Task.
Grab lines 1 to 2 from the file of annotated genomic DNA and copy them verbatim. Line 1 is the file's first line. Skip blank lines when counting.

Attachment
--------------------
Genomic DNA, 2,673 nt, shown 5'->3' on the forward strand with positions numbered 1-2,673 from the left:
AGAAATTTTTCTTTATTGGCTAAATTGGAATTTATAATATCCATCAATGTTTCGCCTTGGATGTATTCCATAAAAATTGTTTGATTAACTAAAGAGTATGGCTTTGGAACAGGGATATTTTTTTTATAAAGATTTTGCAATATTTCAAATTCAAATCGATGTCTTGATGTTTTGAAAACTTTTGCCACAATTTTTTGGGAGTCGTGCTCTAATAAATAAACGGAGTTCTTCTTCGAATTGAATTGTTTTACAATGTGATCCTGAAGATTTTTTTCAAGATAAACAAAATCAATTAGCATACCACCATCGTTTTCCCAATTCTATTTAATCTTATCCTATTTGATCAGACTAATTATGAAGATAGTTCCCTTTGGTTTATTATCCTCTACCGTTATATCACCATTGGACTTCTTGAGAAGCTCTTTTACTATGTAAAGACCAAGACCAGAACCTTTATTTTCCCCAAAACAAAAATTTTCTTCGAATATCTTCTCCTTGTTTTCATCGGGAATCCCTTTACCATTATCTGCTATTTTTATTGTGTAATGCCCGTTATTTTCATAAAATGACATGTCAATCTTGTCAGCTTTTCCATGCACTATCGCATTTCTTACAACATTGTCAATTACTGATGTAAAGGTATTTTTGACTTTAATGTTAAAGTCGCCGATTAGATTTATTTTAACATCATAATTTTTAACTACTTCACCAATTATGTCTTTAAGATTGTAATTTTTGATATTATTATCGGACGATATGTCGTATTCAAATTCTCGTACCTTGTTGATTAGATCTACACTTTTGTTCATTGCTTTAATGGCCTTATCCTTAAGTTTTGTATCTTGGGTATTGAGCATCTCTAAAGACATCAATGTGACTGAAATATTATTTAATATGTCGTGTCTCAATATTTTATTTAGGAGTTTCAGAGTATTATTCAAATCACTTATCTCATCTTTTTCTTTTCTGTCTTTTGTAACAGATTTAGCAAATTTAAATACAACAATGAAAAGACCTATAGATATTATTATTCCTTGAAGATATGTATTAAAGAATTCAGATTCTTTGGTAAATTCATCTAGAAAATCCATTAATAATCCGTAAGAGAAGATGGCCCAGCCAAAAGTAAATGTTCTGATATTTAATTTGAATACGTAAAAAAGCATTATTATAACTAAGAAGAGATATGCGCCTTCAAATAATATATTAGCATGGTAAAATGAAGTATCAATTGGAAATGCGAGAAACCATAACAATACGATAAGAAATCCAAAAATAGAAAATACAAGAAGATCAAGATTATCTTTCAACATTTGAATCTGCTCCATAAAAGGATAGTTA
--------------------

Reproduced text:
Genomic DNA, 2,673 nt, shown 5'->3' on the forward strand with positions numbered 1-2,673 from the left:
AGAAATTTTTCTTTATTGGCTAAATTGGAATTTATAATATCCATCAATGTTTCGCCTTGGATGTATTCCATAAAAATTGTTTGATTAACTAAAGAGTATGGCTTTGGAACAGGGATATTTTTTTTATAAAGATTTTGCAATATTTCAAATTCAAATCGATGTCTTGATGTTTTGAAAACTTTTGCCACAATTTTTTGGGAGTCGTGCTCTAATAAATAAACGGAGTTCTTCTTCGAATTGAATTGTTTTACAATGTGATCCTGAAGATTTTTTTCAAGATAAACAAAATCAATTAGCATACCACCATCGTTTTCCCAATTCTATTTAATCTTATCCTATTTGATCAGACTAATTATGAAGATAGTTCCCTTTGGTTTATTATCCTCTACCGTTATATCACCATTGGACTTCTTGAGAAGCTCTTTTACTATGTAAAGACCAAGACCAGAACCTTTATTTTCCCCAAAACAAAAATTTTCTTCGAATATCTTCTCCTTGTTTTCATCGGGAATCCCTTTACCATTATCTGCTATTTTTATTGTGTAATGCCCGTTATTTTCATAAAATGACATGTCAATCTTGTCAGCTTTTCCATGCACTATCGCATTTCTTACAACATTGTCAATTACTGATGTAAAGGTATTTTTGACTTTAATGTTAAAGTCGCCGATTAGATTTATTTTAACATCATAATTTTTAACTACTTCACCAATTATGTCTTTAAGATTGTAATTTTTGATATTATTATCGGACGATATGTCGTATTCAAATTCTCGTACCTTGTTGATTAGATCTACACTTTTGTTCATTGCTTTAATGGCCTTATCCTTAAGTTTTGTATCTTGGGTATTGAGCATCTCTAAAGACATCAATGTGACTGAAATATTATTTAATATGTCGTGTCTCAATATTTTATTTAGGAGTTTCAGAGTATTATTCAAATCACTTATCTCATCTTTTTCTTTTCTGTCTTTTGTAACAGATTTAGCAAATTTAAATACAACAATGAAAAGACCTATAGATATTATTATTCCTTGAAGATATGTATTAAAGAATTCAGATTCTTTGGTAAATTCATCTAGAAAATCCATTAATAATCCGTAAGAGAAGATGGCCCAGCCAAAAGTAAATGTTCTGATATTTAATTTGAATACGTAAAAAAGCATTATTATAACTAAGAAGAGATATGCGCCTTCAAATAATATATTAGCATGGTAAAATGAAGTATCAATTGGAAATGCGAGAAACCATAACAATACGATAAGAAATCCAAAAATAGAAAATACAAGAAGATCAAGATTATCTTTCAACATTTGAATCTGCTCCATAAAAGGATAGTTA